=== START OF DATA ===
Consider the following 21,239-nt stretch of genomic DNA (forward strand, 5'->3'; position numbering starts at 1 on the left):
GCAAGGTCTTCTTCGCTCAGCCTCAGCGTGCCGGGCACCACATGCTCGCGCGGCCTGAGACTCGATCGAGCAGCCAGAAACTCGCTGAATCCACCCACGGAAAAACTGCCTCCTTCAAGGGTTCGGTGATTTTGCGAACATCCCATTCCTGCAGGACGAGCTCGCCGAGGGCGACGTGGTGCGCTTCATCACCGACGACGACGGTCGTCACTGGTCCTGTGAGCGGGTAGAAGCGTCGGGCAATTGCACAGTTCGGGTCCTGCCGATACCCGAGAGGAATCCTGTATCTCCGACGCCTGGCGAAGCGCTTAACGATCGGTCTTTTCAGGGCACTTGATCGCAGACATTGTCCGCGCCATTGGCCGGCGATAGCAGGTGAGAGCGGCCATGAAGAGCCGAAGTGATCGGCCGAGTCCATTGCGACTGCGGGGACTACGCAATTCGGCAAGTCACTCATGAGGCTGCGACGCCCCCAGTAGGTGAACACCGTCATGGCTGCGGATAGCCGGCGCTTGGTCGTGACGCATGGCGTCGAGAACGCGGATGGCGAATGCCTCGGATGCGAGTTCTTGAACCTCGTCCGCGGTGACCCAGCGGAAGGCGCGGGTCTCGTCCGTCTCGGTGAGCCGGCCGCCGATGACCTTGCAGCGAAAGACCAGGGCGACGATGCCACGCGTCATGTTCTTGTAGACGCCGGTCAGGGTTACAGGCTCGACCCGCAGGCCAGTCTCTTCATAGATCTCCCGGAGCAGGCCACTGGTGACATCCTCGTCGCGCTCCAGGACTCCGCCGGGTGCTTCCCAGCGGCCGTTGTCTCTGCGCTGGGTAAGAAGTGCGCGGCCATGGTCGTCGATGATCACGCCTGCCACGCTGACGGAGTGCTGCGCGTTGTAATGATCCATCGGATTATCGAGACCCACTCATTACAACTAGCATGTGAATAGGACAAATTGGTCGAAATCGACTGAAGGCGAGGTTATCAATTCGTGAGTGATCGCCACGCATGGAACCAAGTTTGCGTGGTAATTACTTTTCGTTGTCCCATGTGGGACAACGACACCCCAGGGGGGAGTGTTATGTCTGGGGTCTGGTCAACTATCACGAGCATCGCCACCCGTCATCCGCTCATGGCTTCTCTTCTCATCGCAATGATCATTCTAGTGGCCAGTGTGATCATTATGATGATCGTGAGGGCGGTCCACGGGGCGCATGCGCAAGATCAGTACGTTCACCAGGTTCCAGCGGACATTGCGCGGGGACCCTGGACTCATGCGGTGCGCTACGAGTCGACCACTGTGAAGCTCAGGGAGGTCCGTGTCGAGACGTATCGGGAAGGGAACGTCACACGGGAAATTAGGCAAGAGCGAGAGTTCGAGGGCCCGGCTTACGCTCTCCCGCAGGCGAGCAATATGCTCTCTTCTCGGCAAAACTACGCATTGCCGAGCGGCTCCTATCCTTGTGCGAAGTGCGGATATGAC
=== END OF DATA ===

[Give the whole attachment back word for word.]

Consider the following 21,239-nt stretch of genomic DNA (forward strand, 5'->3'; position numbering starts at 1 on the left):
GCAAGGTCTTCTTCGCTCAGCCTCAGCGTGCCGGGCACCACATGCTCGCGCGGCCTGAGACTCGATCGAGCAGCCAGAAACTCGCTGAATCCACCCACGGAAAAACTGCCTCCTTCAAGGGTTCGGTGATTTTGCGAACATCCCATTCCTGCAGGACGAGCTCGCCGAGGGCGACGTGGTGCGCTTCATCACCGACGACGACGGTCGTCACTGGTCCTGTGAGCGGGTAGAAGCGTCGGGCAATTGCACAGTTCGGGTCCTGCCGATACCCGAGAGGAATCCTGTATCTCCGACGCCTGGCGAAGCGCTTAACGATCGGTCTTTTCAGGGCACTTGATCGCAGACATTGTCCGCGCCATTGGCCGGCGATAGCAGGTGAGAGCGGCCATGAAGAGCCGAAGTGATCGGCCGAGTCCATTGCGACTGCGGGGACTACGCAATTCGGCAAGTCACTCATGAGGCTGCGACGCCCCCAGTAGGTGAACACCGTCATGGCTGCGGATAGCCGGCGCTTGGTCGTGACGCATGGCGTCGAGAACGCGGATGGCGAATGCCTCGGATGCGAGTTCTTGAACCTCGTCCGCGGTGACCCAGCGGAAGGCGCGGGTCTCGTCCGTCTCGGTGAGCCGGCCGCCGATGACCTTGCAGCGAAAGACCAGGGCGACGATGCCACGCGTCATGTTCTTGTAGACGCCGGTCAGGGTTACAGGCTCGACCCGCAGGCCAGTCTCTTCATAGATCTCCCGGAGCAGGCCACTGGTGACATCCTCGTCGCGCTCCAGGACTCCGCCGGGTGCTTCCCAGCGGCCGTTGTCTCTGCGCTGGGTAAGAAGTGCGCGGCCATGGTCGTCGATGATCACGCCTGCCACGCTGACGGAGTGCTGCGCGTTGTAATGATCCATCGGATTATCGAGACCCACTCATTACAACTAGCATGTGAATAGGACAAATTGGTCGAAATCGACTGAAGGCGAGGTTATCAATTCGTGAGTGATCGCCACGCATGGAACCAAGTTTGCGTGGTAATTACTTTTCGTTGTCCCATGTGGGACAACGACACCCCAGGGGGGAGTGTTATGTCTGGGGTCTGGTCAACTATCACGAGCATCGCCACCCGTCATCCGCTCATGGCTTCTCTTCTCATCGCAATGATCATTCTAGTGGCCAGTGTGATCATTATGATGATCGTGAGGGCGGTCCACGGGGCGCATGCGCAAGATCAGTACGTTCACCAGGTTCCAGCGGACATTGCGCGGGGACCCTGGACTCATGCGGTGCGCTACGAGTCGACCACTGTGAAGCTCAGGGAGGTCCGTGTCGAGACGTATCGGGAAGGGAACGTCACACGGGAAATTAGGCAAGAGCGAGAGTTCGAGGGCCCGGCTTACGCTCTCCCGCAGGCGAGCAATATGCTCTCTTCTCGGCAAAACTACGCATTGCCGAGCGGCTCCTATCCTTGTGCGAAGTGCGGATATGAC